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Back when I was in seconnd grade, I remember one day we did this little science experiment in class. A dentist came in — he happened to be the dad of one of my classmates — and he brought with him a six-pack of soda. So he stands there in front of the class and talks about how soda has caffeine, it's carbonated, it tastes great, etc., but that it also has a ton of sugar in it. And he says, "And here's what all that sugar does to your teeth!" He holds up a clear plastic cup that's got a dark soda in it, and at the bottom, there's this dissolving, decayed, disgusting tooth. We were 8 years old, so totally grossed out.
Looking back on that now, it's still gross, but it also seems more than a little dated, because tooth decay, while serious, isn't the biggest of soda's problems. Really, what the dentist should have said is, "Look at what it does to your body!" Because soda now seems to be public enemy No. 1 when it comes to America's very serious obesity epidemic.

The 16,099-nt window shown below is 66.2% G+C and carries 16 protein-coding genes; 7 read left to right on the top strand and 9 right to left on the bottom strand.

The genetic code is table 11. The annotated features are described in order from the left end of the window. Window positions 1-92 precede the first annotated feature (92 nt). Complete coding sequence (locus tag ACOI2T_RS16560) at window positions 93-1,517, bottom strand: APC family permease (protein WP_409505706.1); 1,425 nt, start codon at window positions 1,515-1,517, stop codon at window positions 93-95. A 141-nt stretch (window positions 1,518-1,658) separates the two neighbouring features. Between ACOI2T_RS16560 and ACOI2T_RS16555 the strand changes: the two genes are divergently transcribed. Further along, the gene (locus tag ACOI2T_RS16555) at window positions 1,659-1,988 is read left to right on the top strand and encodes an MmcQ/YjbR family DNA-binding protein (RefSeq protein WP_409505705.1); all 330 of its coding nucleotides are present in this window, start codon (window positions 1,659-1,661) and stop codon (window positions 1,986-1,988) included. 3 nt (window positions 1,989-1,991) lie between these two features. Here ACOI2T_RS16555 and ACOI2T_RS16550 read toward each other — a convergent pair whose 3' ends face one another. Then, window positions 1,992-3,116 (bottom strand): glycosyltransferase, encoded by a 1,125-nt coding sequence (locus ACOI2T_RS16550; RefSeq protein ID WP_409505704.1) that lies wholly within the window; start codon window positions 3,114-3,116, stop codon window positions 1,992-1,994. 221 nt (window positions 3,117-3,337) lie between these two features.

In New York, Mayor Michael Bloomberg has proposed a ban on sugary drinks larger than 16 ounces. Here in Massachusetts, a legislative effort to end the sales tax exemption on soda went down in flames last month.
And yet, the calorie count and sugar content in soda are a problem. But today, we'll take a moment to explore whether taxes and bans, essentially punitive measures, are really the best way to deal with obesity. Should we be saying, "AMERICA, put down the Double Big Gulp!" Or maybe instead, design policy and maybe even tax incentives to encourage healthier living?
- Eric Rimm, associate professor of epidemiology and nutrition at the Harvard School of Public Health
- Kelly Brownell, director of the Rudd Center for Food Policy and Obesity at Yale University
This segment aired on June 11, 2012.
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